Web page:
Jamie Dransfield has every reason to be proud of his allotment in Mirfield.
Last year he grew strawberries, blackberries, leeks, runner beans, beetroot, lettuce, roses and hothouse tomatoes. This year he wants to do the same – but he’d also like to sow the seeds of a small gardening club for others like himself.
Jamie, 43, has learning disabilities caused by a chromosome deficiency. It doesn’t stop him from pursuing his interest in gardening, but it does mean that he feels a certain sense of isolation, particularly since his mother died a couple of years ago and he lost his job at a DIY store.
But through a project called Do Your Thing, run by social enterprise Community Catalysts in Kirklees, he hopes to find like-minded people with whom he can share his allotmenting and gardening experience. He’d also like to learn more about cooking the things he grows and share recipe ideas.
“I’m a self-taught gardener,” says Jamie, “and I always wanted an allotment. I go there most days in the summer. I’ve got a greenhouse and a shed and I’d like to meet people to start a gardening group. I live minutes away from the allotment, but it is on a bus route from Huddersfield.” His plot, off Nab Lane, is rented for just £11 a year, making it a relatively low-cost hobby and one that gets him out into the fresh air. Digging his plot, he says, is also good exercise.
He’s being helped in the venture by Mark Finch from Community Catalysts, co-ordinator for Do Your Thing. He first met Jamie last year when the allotment, off Nab Lane, was in full bloom. Jamie was signposted to Mark by the Kirklees agency REAL (Realistic Employment for Adults with Learning Disabilities).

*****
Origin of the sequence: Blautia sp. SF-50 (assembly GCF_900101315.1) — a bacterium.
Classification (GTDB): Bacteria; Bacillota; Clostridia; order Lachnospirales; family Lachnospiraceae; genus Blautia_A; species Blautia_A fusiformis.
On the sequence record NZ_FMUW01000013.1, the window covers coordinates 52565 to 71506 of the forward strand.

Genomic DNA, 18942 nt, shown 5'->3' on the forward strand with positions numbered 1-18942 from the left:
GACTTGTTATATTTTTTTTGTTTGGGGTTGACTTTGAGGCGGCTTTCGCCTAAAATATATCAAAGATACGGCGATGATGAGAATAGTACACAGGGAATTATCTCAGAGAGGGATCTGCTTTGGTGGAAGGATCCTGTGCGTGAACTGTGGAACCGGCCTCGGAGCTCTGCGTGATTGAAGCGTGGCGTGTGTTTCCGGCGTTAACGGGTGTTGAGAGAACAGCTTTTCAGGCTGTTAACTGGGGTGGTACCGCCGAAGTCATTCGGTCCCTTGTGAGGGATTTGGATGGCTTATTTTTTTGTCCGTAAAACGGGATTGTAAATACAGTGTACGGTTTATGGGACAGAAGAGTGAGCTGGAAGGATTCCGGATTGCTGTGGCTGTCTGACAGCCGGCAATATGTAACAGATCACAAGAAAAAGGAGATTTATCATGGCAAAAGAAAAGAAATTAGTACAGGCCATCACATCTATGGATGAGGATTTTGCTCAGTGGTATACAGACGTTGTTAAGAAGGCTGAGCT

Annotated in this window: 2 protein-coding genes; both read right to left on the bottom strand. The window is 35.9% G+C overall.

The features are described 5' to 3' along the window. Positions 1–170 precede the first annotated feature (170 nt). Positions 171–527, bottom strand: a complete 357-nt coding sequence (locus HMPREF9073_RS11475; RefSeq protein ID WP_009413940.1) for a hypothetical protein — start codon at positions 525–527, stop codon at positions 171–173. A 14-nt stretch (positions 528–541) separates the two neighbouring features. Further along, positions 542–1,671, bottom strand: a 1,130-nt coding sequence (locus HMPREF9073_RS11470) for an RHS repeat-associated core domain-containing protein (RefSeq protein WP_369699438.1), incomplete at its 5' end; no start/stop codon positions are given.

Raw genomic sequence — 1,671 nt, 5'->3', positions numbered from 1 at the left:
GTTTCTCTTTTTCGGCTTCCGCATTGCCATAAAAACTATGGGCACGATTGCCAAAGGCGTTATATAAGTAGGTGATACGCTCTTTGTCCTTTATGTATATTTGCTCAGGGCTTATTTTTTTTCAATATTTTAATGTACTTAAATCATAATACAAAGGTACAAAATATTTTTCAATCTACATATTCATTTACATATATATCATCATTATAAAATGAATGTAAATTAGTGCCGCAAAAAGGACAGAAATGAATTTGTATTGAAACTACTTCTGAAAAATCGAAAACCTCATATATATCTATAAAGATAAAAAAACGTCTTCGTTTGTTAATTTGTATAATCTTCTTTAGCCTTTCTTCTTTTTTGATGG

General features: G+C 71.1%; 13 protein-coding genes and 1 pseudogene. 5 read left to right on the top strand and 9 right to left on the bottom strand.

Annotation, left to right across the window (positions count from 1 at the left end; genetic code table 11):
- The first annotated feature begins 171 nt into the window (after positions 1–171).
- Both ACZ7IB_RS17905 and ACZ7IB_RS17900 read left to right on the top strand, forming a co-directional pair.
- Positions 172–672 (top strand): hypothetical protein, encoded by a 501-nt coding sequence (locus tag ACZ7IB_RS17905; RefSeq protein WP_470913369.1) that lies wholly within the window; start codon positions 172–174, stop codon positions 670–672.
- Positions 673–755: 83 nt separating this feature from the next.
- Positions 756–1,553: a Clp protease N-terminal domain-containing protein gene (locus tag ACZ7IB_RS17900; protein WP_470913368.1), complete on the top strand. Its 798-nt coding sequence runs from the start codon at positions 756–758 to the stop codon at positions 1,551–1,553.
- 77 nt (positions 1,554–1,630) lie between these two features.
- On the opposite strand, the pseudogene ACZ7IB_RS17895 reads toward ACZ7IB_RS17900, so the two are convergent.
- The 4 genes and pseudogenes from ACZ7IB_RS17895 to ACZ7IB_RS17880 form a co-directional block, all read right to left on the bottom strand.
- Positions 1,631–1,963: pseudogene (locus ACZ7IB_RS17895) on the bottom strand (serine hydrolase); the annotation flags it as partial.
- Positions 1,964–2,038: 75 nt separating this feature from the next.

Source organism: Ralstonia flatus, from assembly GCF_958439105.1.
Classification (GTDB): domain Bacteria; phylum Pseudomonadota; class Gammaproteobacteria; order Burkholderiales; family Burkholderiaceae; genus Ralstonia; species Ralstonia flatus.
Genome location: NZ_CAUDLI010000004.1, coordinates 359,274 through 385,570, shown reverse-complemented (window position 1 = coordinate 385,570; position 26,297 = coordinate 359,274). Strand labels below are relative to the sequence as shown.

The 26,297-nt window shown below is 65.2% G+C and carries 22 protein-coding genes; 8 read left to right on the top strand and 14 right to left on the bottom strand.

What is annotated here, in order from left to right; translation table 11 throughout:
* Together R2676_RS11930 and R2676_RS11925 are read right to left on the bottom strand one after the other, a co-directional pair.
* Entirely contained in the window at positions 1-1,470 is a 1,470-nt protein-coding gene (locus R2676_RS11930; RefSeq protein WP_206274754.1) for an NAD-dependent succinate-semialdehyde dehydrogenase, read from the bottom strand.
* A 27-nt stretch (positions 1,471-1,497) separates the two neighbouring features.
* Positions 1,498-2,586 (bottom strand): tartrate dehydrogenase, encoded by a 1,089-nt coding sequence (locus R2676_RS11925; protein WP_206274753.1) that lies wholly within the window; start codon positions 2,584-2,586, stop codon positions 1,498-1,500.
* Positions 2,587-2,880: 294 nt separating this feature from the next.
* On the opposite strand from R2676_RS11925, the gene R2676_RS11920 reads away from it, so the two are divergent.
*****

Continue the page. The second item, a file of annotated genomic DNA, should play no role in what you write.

Mark explained: “The programme is designed to help people who might become isolated and helps them to establish their own activities or link people with suitable activities. REAL Employment put me in touch with Jamie and he thought it would be a good idea to invite people to his allotment to make friends and get a bit of a social life.
“There are a lot of people with learning disabilities out there on their own. People spend a lot of time just walking around town. They would like to have an activity that they can focus on.”
A few people have already expressed an interest in joining Jamie or helping the Learn and Grow gardening group and Mark is delighted at what has been achieved. One of the problems he foresaw – a lack of toilet facilities at the allotment site – was solved by approaching the landlord of the nearby pub, the Airedale Heifer. “He was more than happy for members of Jamie’s group to pop in and use the toilets,” says Mark, “and then it occurred to both Jamie and I that, as the pub does affordable pub grub, once the group gains more members they could have a pub lunch as a regular social activity.”
Jamie has also been invited to help tend the garden at the Keldregate Community Cafe on Colne Hurst in Deighton – a volunteer role that came about because Mark was working with another community group and heard about the cafe and its need for a gardener.
“It’s all about making connections and talking to one another,” says Mark, who has facilitated a number of Do Your Thing groups in Kirklees. They range from a creative writing group in Huddersfield, Meltham drama club, ‘Dirt Busters’ vehicle washing service and gaming group to a social evening for people with Asperger’s Syndrome and a walking group.
Once established, activities are run by the members, but Mark is still around to assist. Anyone interested in joining Jamie’s group or any of the other Do Your Thing activities can contact him by email, email@example.com Activities are open to anyone over the age of 18.
A key aspect of Do Your Thing is to identify and support people who do not use care services and are therefore less likely to be involved in regular social activities. As Mark says: “It helps people use what they are good at by setting up activity groups. It’s about ability not disability.”